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Making pancakes, as I learned at AP's birthday bash at the beach this weekend, is an unbelievably tedious chore. I don't know why I...

Tuesday, August 02, 2005

Toddy's Age, The Rope, and The Cult

This is really three posts for the price of one.

The three most popular questions from my last post concerned all of the above. I'll elaborate a bit on each, and then you can let me know if you still have questions.

My age is 38. In a couple months I will be 39. The picture on this blog is just over two years old, but I don't look much older now. I still get carded often. I was at a restaurant/bar on Friday, and the server asked to see my ID. I laughed and told her I was nearly 39, and she seemed flabbergasted. After she told me I looked damn good for 39, I tipped her 30% on the bill. I owe my youthful looks to a Scandinavian heritage and my, um, healthy lifestyle. Yeah, that's it.

Mostly, I like looking younger than my age, but I usually can't get cast in some of the roles that most people in their late 30's could play. Maybe when I am 50 I can play a 35 year-old.

I sleep with a rope as sort of a game. I have never slept with a rope before, but I am making friends with this particular rope and find great comfort from it. At first I was worried I would strangle myself accidentally in my sleep, so I wrapped it around my forearm several times before dozing off. I have learned that my rope will not strangle me, as it is a benign rope. So now I drape it over my body or wad it up and hold it by my face when I sleep. My rope serves as a heart connection to someone and also fuels some fantasies that may someday be acted out. Or not. Either way, it's better than a teddy bear.

I was in a cult in the early 90's. You can read many testimonies of other people who had a similar experience with the group at this website. It was not a "Heaven's Gate" or "Unification Church" sort of cult. In fact, definitions vary on what actually constitutes a cult. According to the book, Captive Hearts, Captive Minds, the organization I belonged to meets most characteristics of a cult. We confessed everything to one another, including a casual lustful glance or momentary episode of shyness (which was condemned as sinful because a shy person is really just being "self-focused"). We also were called upon to give huge amounts of money to the church and believed that only by being a member of this group could you be spared the fires of hell. We could not date or marry outside the group. We singles lived with other church members and were discouraged from living with anyone who didn't belong to our church. We had a unique vocabulary and, until a couple years ago when I sought therapy, I couldn't say the word "awesome" because of the way that word triggered flashbacks in me.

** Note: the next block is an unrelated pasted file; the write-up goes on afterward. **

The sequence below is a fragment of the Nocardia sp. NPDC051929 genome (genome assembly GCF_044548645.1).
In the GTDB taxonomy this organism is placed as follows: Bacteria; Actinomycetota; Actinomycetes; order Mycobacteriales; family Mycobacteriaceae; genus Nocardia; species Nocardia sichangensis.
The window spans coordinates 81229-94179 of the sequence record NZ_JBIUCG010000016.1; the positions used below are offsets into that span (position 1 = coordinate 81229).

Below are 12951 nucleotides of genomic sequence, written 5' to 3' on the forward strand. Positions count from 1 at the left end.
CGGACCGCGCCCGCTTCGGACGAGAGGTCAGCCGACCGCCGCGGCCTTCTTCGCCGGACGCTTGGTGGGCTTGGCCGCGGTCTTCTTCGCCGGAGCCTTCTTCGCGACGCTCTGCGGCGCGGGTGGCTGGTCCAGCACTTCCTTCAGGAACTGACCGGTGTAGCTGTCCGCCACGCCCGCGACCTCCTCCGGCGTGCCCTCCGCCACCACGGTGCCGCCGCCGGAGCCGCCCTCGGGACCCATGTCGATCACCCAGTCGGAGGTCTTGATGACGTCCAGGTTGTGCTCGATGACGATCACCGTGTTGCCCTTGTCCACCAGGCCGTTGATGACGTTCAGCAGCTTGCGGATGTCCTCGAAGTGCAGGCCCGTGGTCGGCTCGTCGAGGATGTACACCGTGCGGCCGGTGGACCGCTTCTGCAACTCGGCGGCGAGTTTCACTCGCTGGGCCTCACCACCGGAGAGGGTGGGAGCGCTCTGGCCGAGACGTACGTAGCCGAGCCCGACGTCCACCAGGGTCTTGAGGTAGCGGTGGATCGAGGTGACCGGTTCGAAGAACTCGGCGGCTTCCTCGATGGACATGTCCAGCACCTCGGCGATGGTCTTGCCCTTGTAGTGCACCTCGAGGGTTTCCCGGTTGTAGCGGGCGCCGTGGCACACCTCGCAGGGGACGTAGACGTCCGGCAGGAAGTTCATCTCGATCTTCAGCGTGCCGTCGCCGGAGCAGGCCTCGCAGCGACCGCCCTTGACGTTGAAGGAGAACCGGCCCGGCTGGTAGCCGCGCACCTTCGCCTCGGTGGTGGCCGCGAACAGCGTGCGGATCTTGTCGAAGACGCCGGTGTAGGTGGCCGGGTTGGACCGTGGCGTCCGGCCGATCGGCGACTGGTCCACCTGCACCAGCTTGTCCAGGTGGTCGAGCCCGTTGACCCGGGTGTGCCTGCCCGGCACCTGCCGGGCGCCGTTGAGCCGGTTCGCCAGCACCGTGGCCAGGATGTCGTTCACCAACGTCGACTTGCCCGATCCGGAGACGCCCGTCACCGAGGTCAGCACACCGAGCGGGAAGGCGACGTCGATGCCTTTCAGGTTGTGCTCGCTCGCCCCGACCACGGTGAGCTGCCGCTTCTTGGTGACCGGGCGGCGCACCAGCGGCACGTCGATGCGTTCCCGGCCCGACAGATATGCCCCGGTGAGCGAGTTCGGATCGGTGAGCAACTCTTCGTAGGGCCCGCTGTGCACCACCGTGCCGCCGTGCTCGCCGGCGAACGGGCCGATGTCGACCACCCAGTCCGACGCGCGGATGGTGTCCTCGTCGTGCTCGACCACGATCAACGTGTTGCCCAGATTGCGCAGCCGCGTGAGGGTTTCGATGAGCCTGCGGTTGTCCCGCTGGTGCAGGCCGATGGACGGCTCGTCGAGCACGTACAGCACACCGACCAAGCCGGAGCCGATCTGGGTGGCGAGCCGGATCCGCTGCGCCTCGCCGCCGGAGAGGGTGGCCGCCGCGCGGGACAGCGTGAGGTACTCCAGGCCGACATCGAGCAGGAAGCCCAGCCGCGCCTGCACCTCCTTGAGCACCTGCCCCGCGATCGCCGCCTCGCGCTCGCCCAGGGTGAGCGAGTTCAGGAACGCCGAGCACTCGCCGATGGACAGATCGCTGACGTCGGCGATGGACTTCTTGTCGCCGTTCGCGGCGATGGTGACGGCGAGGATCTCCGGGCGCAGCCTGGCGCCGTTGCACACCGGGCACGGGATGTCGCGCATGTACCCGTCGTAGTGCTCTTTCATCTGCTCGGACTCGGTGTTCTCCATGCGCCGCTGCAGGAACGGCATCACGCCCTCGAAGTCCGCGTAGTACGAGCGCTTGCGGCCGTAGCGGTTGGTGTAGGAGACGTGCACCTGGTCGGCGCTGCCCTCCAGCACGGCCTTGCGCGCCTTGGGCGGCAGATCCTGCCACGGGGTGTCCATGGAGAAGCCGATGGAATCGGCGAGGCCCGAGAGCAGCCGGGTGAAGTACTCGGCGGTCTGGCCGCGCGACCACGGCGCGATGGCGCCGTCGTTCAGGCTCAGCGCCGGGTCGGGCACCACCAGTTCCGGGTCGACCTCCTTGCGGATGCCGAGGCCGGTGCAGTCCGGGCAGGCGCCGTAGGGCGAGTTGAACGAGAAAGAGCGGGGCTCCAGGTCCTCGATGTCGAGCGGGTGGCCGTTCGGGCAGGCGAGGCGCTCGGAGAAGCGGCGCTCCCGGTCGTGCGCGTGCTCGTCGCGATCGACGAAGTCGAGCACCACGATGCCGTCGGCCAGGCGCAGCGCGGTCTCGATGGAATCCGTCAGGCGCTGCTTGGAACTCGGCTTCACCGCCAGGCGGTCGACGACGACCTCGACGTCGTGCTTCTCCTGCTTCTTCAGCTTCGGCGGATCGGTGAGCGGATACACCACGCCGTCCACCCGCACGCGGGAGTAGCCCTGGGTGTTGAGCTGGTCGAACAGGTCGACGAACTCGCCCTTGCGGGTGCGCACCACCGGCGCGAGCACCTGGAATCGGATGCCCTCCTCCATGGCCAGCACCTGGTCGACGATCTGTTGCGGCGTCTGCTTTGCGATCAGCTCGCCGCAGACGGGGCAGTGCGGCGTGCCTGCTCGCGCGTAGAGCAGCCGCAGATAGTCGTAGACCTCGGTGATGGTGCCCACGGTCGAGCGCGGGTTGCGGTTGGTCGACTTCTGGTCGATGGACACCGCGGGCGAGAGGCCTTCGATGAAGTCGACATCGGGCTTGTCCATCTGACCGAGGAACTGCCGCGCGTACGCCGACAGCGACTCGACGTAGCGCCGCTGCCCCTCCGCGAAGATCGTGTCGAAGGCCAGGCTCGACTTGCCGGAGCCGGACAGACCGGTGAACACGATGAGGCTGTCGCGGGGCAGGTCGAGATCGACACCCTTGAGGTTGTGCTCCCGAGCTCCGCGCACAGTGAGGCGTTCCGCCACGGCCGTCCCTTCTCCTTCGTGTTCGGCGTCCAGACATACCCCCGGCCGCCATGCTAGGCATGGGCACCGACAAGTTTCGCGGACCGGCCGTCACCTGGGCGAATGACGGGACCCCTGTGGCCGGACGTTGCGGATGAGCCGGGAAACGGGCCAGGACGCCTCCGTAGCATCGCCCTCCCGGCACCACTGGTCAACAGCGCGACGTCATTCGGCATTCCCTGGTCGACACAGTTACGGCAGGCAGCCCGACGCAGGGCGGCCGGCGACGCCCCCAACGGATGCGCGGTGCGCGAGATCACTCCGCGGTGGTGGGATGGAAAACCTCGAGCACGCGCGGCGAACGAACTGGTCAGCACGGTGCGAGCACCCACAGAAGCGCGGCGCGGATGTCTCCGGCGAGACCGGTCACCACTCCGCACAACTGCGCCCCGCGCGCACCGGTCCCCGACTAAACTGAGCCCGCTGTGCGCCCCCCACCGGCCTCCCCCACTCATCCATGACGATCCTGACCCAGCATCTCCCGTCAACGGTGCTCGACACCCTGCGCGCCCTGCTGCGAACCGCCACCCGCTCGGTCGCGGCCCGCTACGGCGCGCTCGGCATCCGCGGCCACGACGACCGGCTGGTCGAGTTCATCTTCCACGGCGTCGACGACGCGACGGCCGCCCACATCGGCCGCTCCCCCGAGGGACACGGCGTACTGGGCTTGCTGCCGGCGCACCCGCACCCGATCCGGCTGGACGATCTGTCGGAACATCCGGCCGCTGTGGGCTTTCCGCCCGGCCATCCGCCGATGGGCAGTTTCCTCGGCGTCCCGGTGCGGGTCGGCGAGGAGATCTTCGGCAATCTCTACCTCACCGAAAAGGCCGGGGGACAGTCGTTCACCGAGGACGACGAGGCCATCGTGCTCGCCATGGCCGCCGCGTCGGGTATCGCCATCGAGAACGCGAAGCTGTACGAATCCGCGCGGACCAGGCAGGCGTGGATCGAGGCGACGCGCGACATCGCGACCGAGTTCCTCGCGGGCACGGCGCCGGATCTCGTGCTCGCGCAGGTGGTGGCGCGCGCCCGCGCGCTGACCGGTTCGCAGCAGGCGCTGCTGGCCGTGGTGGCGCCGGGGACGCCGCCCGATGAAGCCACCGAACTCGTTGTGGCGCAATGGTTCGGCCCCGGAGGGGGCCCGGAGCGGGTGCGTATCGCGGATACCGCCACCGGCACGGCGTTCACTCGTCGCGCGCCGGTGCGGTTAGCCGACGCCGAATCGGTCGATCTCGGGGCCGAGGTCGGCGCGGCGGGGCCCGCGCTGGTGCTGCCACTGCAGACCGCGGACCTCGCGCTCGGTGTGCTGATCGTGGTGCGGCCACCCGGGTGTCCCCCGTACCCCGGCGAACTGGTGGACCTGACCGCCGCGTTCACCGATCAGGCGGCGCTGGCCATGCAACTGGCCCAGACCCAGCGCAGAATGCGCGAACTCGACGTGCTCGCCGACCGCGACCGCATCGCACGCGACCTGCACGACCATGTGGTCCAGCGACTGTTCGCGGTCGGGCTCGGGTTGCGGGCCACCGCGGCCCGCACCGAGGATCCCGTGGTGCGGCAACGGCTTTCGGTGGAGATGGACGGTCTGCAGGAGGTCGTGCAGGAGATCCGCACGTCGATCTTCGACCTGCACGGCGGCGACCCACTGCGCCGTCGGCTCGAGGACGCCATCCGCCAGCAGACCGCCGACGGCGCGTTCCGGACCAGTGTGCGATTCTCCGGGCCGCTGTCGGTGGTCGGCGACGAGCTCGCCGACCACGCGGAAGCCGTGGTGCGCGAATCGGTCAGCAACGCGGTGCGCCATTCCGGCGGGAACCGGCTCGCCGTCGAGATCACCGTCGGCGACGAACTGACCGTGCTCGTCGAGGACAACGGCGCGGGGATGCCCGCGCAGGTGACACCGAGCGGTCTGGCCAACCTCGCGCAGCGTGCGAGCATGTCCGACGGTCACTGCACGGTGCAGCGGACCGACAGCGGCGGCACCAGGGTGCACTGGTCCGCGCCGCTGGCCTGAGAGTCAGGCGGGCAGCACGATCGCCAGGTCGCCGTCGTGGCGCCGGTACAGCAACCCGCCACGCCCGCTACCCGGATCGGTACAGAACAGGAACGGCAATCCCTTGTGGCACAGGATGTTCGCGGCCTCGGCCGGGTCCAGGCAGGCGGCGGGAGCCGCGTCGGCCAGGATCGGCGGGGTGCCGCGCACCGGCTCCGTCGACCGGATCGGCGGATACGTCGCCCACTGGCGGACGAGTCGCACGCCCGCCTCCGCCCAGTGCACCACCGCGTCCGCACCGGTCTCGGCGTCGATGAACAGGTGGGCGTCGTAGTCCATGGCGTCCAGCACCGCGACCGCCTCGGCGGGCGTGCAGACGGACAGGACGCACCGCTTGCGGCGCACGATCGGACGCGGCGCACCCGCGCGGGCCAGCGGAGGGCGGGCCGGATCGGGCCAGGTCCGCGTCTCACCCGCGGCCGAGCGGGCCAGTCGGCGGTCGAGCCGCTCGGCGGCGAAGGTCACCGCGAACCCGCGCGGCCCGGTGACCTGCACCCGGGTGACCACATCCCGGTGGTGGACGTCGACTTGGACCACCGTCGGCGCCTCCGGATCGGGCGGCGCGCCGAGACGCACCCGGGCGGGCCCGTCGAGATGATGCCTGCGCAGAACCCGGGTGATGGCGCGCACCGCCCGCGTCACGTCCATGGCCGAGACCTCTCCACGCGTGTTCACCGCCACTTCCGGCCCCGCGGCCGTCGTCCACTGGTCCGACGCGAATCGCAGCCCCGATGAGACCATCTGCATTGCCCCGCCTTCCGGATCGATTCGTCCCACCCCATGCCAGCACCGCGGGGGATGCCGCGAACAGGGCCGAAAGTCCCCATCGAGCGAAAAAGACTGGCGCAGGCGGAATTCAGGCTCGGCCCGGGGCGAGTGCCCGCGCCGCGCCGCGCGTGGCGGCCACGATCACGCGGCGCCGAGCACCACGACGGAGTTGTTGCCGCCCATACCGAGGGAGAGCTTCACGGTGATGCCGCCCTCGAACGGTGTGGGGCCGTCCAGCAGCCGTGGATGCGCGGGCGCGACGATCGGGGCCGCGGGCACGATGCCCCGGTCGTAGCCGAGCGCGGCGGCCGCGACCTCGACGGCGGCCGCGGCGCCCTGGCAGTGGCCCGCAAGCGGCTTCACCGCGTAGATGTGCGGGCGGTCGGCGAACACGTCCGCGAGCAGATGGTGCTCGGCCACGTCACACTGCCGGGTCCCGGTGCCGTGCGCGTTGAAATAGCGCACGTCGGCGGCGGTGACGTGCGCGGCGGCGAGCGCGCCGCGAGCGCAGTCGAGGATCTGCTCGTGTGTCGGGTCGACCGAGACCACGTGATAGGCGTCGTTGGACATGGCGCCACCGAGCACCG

The entire cult story takes about four hours to tell orally. I don't know how long it would take me to write about it, but I'm sure it would be quite a lengthy process. In this church, we were told who to date (and were sometimes told who we could not date), where to live, what job we should have, whether or not we should visit our families, and, in my case, whether or not we could participate in certain activities such as theater. Our instructions were called "advice", but if we did not follow advice, there could be serious repercussions. My most dreaded punishment was called a "breaking circle". In a breaking circle, I would have to sit in a circle with the other leaders as they each took turns trying to break me of my sin. Each brother would tell me how weak I was, how sinful I was, how prideful I was, etc. After he spoke, another brother would attempt to break me. I broke every time and usually expressed my own self-loathing by joining in with them to gang up on myself: "Plus I'm lazy. Don't forget lazy".

I joined the group in an attempt to become what I thought God wanted me to be - a straight man. I left the group after a few years when I realized I was becoming no straighter than I was when I joined. Sure, I was the leader of the music ministry and the singles ministry and was practically engaged to a woman and had no sexual experiences with men (or women) unless you want to count that one French guy who was a bodybuilder in Washington DC. Actually, I do want to count it because he was beautiful and muscular and climbed on top of me like I was a futon. And he was French, as I've mentioned. However, I was removed from leadership for that little slip-up. You can imagine the breaking circle I experienced after I confessed that encounter.

One night I took a walk around my apartment complex and begged God to free me from homosexuality. He answered my prayer in the negative by posting a naked young man in a window over my head. The guy was staring at me and playing with himself as he stood in front of his window. After I figured out which apartment was his, I went up and asked to use his phone because, even then, I had absolutely no game. He invited me in, and I left knowing I probably was not going to give up men anytime soon.

The worst part of being a former cult member is that I have a very hard time with boundaries. I do not always know where to draw the line when it comes to sacrificing my happiness for others. Becoming a doormat is often my first instinct, although, over the years, I have become better at standing up for myself.

The best part of being a former cult member is you can say things to your friend in the grocery store like, "When I was in the cult, the other brothers introduced me to this kind of pancake syrup. It is so good!" You can watch as people quicken their pace when they push their shopping carts by you. Plus, you also know of a really good syrup you would never have tasted if not for being in a cult.

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